On August 20, 2008 Microsoft officially released Photosynth to the public, which allowed users to upload their own images and generate their own Photosynth models. This subsequent photosharing website was created by another social network (Flickr), adding onto the endless chain of photo sharing social networks.

During Inaugural weekend in January, only several months after the program was released to the public, CNN used crowdsourcing, another type of social media, and asked viewers to send in their photos of Obama's swearing in. From there, they used Photosynth to render the full and interactive experience of his inauguration.

Incentives Gamers Receive

Points- Points were introduced to games as early as the 1970's. Points gave gamers a way to keep track of their input into the game. It was a means of giving the player a goal or a state of accomplishment.

Money- Money was introduced to games to make points more concrete and meaningful. Money gave certain aspects of the game have value therefore the players would have an advantage or a disadvantage depending on their amount of resources. For instance, the more money one has the more he or she can buy and invest back into the game for further improvement.

Real World Value- Some can play games for real cash value. These games can include anything from betting, gambling, trading, and buying/selling goods. Anything can have value to them as long as the players give them a value. For instance, the more popular a game is the more real world value it may have. Similar to the real world, if there is an item or something that is rare or difficult to acheive the more value that item will have.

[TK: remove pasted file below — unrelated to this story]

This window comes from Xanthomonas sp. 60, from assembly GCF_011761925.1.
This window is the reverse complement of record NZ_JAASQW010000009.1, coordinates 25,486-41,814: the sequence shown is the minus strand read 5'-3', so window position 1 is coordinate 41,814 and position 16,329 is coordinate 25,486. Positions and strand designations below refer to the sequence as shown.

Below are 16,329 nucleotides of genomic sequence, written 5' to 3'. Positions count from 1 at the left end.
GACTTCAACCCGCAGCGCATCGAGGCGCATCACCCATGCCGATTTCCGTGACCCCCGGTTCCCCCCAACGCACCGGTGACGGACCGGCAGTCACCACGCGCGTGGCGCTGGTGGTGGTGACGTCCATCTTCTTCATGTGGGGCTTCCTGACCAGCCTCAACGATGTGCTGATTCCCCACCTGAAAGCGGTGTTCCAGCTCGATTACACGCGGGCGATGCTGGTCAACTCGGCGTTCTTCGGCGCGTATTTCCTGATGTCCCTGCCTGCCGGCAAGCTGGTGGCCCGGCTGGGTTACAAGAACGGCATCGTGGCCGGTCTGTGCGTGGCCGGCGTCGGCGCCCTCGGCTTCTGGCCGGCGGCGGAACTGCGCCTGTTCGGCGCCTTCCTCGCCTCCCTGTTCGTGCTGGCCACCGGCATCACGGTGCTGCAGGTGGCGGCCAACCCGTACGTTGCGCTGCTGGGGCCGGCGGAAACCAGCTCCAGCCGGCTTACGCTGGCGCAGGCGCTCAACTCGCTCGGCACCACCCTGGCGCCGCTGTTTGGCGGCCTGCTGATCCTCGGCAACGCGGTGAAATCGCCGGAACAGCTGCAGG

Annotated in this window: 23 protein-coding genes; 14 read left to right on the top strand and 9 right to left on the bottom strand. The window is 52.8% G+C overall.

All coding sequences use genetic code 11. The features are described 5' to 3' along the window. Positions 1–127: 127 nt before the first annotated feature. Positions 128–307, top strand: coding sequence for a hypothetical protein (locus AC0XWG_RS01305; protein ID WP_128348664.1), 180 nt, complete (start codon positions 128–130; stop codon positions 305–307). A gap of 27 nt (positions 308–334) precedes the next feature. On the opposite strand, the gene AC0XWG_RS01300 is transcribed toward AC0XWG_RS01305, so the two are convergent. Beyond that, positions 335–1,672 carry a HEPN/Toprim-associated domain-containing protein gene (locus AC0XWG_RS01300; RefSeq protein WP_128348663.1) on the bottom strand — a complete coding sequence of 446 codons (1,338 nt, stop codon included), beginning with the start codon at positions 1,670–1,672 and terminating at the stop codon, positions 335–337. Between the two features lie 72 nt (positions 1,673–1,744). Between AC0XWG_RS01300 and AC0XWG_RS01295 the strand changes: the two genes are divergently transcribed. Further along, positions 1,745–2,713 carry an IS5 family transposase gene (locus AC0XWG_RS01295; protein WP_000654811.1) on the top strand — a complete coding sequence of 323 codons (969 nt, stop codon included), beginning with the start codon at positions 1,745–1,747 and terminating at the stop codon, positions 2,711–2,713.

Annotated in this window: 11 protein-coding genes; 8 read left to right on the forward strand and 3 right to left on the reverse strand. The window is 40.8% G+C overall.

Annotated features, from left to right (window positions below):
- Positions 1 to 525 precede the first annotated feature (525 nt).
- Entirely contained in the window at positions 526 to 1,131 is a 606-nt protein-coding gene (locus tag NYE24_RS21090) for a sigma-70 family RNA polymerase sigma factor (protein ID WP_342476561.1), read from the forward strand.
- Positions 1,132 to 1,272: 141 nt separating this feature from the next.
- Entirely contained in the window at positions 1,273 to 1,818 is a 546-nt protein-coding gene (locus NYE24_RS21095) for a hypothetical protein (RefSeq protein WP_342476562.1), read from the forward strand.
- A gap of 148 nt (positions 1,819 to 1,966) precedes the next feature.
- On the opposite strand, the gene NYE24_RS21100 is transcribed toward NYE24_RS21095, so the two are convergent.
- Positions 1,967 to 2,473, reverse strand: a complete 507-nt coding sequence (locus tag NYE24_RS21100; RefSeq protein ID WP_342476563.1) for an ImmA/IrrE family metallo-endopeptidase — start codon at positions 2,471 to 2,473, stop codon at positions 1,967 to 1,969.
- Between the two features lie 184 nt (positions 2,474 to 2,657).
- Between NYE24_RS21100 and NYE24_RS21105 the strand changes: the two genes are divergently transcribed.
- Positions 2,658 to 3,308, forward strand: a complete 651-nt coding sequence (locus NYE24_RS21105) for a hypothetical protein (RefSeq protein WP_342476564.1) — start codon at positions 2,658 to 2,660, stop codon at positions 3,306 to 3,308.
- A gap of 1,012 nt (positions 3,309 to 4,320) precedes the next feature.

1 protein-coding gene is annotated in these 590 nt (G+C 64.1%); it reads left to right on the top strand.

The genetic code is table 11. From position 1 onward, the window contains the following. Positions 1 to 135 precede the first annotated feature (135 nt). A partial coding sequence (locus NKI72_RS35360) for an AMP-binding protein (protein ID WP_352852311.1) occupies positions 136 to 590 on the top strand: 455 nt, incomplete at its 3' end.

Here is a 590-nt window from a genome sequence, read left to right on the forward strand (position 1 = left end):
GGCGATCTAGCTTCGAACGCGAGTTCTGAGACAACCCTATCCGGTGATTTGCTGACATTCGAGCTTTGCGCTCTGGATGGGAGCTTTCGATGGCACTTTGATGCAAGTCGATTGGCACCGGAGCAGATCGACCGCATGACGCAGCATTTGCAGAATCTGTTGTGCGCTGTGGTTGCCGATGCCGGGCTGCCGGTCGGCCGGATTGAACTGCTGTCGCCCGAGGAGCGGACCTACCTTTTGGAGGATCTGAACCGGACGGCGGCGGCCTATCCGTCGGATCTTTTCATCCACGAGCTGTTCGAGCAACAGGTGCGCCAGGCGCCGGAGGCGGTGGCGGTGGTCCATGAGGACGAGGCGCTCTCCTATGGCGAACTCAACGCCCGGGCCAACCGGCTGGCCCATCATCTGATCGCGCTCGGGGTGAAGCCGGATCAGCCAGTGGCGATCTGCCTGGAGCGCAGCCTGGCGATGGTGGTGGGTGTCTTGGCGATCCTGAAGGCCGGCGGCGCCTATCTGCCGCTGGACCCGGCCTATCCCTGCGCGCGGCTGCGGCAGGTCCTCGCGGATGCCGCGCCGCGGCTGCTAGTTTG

Growth & Development- These are games that do not have a points, money, or real world value. These games are more based on the amount of time spent playing which is a direct relationship with the gamer's abilitiy to be successful. Or simply put, the more you play the better you get.

Online Gaming- Many players perfer playing against each other because it creates a sense of social interation and unexpeced outcome. Many players find it more challenging and engaging when playing against other players online than playing against an A.I. This is because unlike an A.I. people can also continue to improve and are not limited.

Level Up- The process by which characters reach a new level, gain greater attributes, and learn more abilities. It usually involves earning enough points. Once you gain a level or levels the game may open up more oppertunities such as new items, worlds, stages, quests, etc.